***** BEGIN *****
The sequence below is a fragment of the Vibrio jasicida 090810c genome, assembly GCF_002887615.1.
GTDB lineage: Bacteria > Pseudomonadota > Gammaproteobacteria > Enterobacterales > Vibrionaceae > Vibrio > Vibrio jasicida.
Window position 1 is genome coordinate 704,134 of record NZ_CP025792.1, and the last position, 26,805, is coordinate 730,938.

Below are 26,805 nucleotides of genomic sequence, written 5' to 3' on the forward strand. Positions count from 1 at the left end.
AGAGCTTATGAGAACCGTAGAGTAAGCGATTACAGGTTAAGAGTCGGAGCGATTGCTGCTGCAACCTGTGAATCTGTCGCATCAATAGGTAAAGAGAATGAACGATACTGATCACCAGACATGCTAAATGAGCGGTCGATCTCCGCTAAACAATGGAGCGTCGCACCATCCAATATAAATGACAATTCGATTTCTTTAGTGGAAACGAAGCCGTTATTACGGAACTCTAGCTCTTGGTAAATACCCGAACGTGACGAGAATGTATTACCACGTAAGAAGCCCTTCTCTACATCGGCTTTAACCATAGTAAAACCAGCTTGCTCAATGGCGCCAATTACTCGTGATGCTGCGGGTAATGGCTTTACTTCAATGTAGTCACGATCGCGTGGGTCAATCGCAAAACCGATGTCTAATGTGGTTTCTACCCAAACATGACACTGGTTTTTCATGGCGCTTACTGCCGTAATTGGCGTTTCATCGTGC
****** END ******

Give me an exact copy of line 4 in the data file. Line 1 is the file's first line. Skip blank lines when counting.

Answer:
Below are 26,805 nucleotides of genomic sequence, written 5' to 3' on the forward strand. Positions count from 1 at the left end.